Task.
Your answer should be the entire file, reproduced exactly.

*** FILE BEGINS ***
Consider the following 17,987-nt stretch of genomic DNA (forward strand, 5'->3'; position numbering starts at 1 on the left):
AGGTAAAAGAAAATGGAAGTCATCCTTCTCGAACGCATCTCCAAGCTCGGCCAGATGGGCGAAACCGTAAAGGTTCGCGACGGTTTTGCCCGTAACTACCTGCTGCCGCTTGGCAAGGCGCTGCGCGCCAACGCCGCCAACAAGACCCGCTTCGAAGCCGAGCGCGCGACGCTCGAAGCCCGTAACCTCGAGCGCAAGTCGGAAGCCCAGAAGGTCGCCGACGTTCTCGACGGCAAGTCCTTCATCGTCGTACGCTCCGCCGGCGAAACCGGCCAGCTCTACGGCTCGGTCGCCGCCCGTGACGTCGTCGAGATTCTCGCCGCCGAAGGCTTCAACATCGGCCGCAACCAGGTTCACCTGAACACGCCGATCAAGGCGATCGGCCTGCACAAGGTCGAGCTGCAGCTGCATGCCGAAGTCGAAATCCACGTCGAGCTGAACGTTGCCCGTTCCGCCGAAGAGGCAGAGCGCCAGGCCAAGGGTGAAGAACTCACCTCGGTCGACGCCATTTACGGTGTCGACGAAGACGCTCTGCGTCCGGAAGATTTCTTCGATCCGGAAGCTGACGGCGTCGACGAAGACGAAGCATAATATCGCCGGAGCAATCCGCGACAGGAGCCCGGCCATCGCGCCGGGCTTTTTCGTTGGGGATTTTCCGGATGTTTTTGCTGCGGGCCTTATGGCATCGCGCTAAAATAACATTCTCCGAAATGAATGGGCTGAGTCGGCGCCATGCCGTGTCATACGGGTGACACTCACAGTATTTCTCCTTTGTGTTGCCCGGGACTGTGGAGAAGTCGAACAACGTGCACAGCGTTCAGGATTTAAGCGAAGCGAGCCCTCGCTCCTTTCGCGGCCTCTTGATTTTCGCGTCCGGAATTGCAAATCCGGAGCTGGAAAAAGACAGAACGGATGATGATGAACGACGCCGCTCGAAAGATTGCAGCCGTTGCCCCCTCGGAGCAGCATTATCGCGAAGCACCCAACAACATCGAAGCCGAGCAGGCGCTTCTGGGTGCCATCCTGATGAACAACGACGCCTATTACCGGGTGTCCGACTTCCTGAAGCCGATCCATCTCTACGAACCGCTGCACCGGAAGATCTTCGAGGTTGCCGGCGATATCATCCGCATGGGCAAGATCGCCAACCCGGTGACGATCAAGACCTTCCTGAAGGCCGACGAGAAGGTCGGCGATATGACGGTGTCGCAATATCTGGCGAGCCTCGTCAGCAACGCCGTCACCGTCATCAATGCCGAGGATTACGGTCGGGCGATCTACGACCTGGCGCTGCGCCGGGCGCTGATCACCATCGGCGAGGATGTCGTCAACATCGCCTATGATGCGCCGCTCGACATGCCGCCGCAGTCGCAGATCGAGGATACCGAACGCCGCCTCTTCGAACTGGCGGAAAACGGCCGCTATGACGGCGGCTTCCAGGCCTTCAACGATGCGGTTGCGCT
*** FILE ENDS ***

Consider the following 17,987-nt stretch of genomic DNA (forward strand, 5'->3'; position numbering starts at 1 on the left):
AGGTAAAAGAAAATGGAAGTCATCCTTCTCGAACGCATCTCCAAGCTCGGCCAGATGGGCGAAACCGTAAAGGTTCGCGACGGTTTTGCCCGTAACTACCTGCTGCCGCTTGGCAAGGCGCTGCGCGCCAACGCCGCCAACAAGACCCGCTTCGAAGCCGAGCGCGCGACGCTCGAAGCCCGTAACCTCGAGCGCAAGTCGGAAGCCCAGAAGGTCGCCGACGTTCTCGACGGCAAGTCCTTCATCGTCGTACGCTCCGCCGGCGAAACCGGCCAGCTCTACGGCTCGGTCGCCGCCCGTGACGTCGTCGAGATTCTCGCCGCCGAAGGCTTCAACATCGGCCGCAACCAGGTTCACCTGAACACGCCGATCAAGGCGATCGGCCTGCACAAGGTCGAGCTGCAGCTGCATGCCGAAGTCGAAATCCACGTCGAGCTGAACGTTGCCCGTTCCGCCGAAGAGGCAGAGCGCCAGGCCAAGGGTGAAGAACTCACCTCGGTCGACGCCATTTACGGTGTCGACGAAGACGCTCTGCGTCCGGAAGATTTCTTCGATCCGGAAGCTGACGGCGTCGACGAAGACGAAGCATAATATCGCCGGAGCAATCCGCGACAGGAGCCCGGCCATCGCGCCGGGCTTTTTCGTTGGGGATTTTCCGGATGTTTTTGCTGCGGGCCTTATGGCATCGCGCTAAAATAACATTCTCCGAAATGAATGGGCTGAGTCGGCGCCATGCCGTGTCATACGGGTGACACTCACAGTATTTCTCCTTTGTGTTGCCCGGGACTGTGGAGAAGTCGAACAACGTGCACAGCGTTCAGGATTTAAGCGAAGCGAGCCCTCGCTCCTTTCGCGGCCTCTTGATTTTCGCGTCCGGAATTGCAAATCCGGAGCTGGAAAAAGACAGAACGGATGATGATGAACGACGCCGCTCGAAAGATTGCAGCCGTTGCCCCCTCGGAGCAGCATTATCGCGAAGCACCCAACAACATCGAAGCCGAGCAGGCGCTTCTGGGTGCCATCCTGATGAACAACGACGCCTATTACCGGGTGTCCGACTTCCTGAAGCCGATCCATCTCTACGAACCGCTGCACCGGAAGATCTTCGAGGTTGCCGGCGATATCATCCGCATGGGCAAGATCGCCAACCCGGTGACGATCAAGACCTTCCTGAAGGCCGACGAGAAGGTCGGCGATATGACGGTGTCGCAATATCTGGCGAGCCTCGTCAGCAACGCCGTCACCGTCATCAATGCCGAGGATTACGGTCGGGCGATCTACGACCTGGCGCTGCGCCGGGCGCTGATCACCATCGGCGAGGATGTCGTCAACATCGCCTATGATGCGCCGCTCGACATGCCGCCGCAGTCGCAGATCGAGGATACCGAACGCCGCCTCTTCGAACTGGCGGAAAACGGCCGCTATGACGGCGGCTTCCAGGCCTTCAACGATGCGGTTGCGCT